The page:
Cannabis is becoming decriminalized and legalized in an increasing number of states and this trend will only continue. As marijuana gains even greater mainstream acceptance, it is likely that more young people will try, experiment with, and regularly use cannabis. Some will abuse it and others will become addicted. Pro-marijuana groups in particular claim that marijuana is not addictive. Dr. Leslie L. Iverson, a professor of pharmacology at the University of Cambridge in England has studied marijuana extensively and his research demonstrated that approximately 10 to 13% of marijuana users will become addicted.
Marijuana Affects the Brain
New research indicates that even moderate use has measurable effects on the brain. This research, published in the Journal of Neuroscience from Harvard and Northwestern Universities, studied the brains of 18- to 25-year-olds, half of whom smoked pot recreationally and half of whom didn’t. What they found was rather shocking: Even those who only smoked a few times a week had significant brain abnormalities in the areas that control emotion and motivation.
“There is this general perspective out there that using marijuana recreationally is not a problem — that it is a safe drug,” said Anne Blood, a co-author of the study. “We are seeing that this is not the case.”
Researchers evaluated two basic types of cannabis users: those who used it four times or more per week and those who used it once per week.
Using three different neuroimaging techniques, researchers then looked at participants’ nucleus accumbens and amygdala. These areas are responsible for gauging the benefit or loss of doing certain things, and providing feelings of reward for pleasurable activities such as eating, having sex and interacting socially.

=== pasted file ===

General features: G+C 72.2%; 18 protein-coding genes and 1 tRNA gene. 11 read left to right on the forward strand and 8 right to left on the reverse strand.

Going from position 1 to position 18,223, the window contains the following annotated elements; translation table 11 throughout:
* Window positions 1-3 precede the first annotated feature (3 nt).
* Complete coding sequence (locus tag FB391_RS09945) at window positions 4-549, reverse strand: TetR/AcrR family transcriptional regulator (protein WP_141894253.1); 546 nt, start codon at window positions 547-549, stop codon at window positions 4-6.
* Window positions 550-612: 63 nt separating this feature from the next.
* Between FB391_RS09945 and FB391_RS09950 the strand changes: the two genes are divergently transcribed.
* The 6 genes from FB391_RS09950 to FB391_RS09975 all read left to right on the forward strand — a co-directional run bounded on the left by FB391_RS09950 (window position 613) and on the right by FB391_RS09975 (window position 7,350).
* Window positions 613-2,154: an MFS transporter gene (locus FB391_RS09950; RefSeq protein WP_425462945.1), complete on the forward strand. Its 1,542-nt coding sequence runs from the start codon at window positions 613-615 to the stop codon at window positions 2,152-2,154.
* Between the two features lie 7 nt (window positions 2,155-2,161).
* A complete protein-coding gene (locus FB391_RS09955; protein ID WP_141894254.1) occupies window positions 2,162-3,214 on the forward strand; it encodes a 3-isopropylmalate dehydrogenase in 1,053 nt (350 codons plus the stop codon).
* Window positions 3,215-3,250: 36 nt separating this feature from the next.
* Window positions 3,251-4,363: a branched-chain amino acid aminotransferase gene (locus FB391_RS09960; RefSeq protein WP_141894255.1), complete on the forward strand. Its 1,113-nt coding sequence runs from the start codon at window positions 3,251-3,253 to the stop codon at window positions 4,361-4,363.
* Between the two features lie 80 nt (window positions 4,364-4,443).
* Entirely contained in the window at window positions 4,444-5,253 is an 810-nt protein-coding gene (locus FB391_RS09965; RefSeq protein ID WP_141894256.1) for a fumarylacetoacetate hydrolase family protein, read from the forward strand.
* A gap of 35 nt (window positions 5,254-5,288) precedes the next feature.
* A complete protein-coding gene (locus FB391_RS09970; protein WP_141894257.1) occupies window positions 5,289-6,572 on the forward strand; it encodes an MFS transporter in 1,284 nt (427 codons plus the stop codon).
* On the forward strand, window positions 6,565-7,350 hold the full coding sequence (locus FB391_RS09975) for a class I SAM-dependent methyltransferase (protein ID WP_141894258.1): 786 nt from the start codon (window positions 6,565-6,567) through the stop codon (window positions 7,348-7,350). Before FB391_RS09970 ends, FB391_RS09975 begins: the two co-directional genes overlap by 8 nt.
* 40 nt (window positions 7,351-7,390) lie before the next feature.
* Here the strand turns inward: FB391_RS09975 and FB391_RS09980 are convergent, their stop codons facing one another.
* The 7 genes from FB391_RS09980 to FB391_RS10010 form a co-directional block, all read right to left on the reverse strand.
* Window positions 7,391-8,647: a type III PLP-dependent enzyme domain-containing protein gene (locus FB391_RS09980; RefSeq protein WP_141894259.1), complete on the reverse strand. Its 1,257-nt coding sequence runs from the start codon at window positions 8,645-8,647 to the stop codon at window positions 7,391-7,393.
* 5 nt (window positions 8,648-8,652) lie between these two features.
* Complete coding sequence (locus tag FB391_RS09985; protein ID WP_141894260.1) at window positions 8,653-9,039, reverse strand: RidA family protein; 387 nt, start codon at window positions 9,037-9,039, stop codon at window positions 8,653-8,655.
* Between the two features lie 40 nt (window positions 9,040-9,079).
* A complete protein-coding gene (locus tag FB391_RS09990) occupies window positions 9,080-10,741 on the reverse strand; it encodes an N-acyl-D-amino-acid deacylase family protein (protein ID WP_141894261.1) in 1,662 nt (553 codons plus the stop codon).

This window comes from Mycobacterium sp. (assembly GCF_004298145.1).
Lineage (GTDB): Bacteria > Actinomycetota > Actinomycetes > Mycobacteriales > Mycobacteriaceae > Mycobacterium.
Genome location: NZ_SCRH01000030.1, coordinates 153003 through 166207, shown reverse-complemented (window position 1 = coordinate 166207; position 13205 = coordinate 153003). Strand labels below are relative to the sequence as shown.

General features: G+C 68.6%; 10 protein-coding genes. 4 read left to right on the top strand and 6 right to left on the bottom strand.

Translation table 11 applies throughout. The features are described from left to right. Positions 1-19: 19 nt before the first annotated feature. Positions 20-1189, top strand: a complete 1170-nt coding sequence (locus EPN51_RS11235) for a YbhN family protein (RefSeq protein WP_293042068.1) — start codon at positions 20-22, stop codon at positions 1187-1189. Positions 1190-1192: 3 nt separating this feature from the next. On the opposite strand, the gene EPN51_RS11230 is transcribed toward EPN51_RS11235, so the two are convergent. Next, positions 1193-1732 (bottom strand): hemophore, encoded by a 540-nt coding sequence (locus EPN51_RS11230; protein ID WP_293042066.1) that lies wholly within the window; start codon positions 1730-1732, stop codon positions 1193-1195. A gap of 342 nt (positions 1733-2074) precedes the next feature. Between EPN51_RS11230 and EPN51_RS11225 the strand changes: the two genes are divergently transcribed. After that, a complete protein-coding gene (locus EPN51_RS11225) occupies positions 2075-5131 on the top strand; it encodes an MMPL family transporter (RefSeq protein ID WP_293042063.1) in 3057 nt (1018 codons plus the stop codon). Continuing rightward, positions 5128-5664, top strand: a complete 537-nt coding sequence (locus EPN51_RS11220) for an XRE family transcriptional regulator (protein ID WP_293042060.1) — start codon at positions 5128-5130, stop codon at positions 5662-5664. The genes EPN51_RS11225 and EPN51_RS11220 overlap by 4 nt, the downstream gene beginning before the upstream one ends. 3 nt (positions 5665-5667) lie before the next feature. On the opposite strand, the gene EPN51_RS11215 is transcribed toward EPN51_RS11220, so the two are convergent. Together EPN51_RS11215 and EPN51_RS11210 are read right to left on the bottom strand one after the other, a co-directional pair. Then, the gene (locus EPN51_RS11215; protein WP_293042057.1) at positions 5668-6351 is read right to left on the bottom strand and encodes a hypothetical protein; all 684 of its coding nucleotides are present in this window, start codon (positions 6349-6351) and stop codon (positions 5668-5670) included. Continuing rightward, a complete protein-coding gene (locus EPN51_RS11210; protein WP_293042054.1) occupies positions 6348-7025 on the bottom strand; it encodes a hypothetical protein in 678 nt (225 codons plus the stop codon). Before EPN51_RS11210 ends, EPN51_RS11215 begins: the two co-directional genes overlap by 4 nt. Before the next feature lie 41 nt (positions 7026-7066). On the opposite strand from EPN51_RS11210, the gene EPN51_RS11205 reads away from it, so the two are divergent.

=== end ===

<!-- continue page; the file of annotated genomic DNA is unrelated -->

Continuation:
“This is a part of the brain that you absolutely never ever want to touch,” said Breiter. “I don’t want to say that these are magical parts of the brain — they are all important. But these are fundamental in terms of what people find pleasurable in the world and assessing that against the bad things.”
Even Infrequent Use Has Consequences
Shockingly, every single person in the marijuana group, including those who only smoked once a week, had noticeable abnormalities, with the nucleus accumbens and the amygdala showing changes in density, volume, and shape. Those who smoked more had more significant variations.
Researchers admit their sample size was small and they need to gather more data from a larger sample size, but preliminarily people (especially young people) need to be careful with this powerful drug.
“People think a little marijuana shouldn’t cause a problem if someone is doing OK with work or school,” said Breiter. “Our data directly says this is not so.”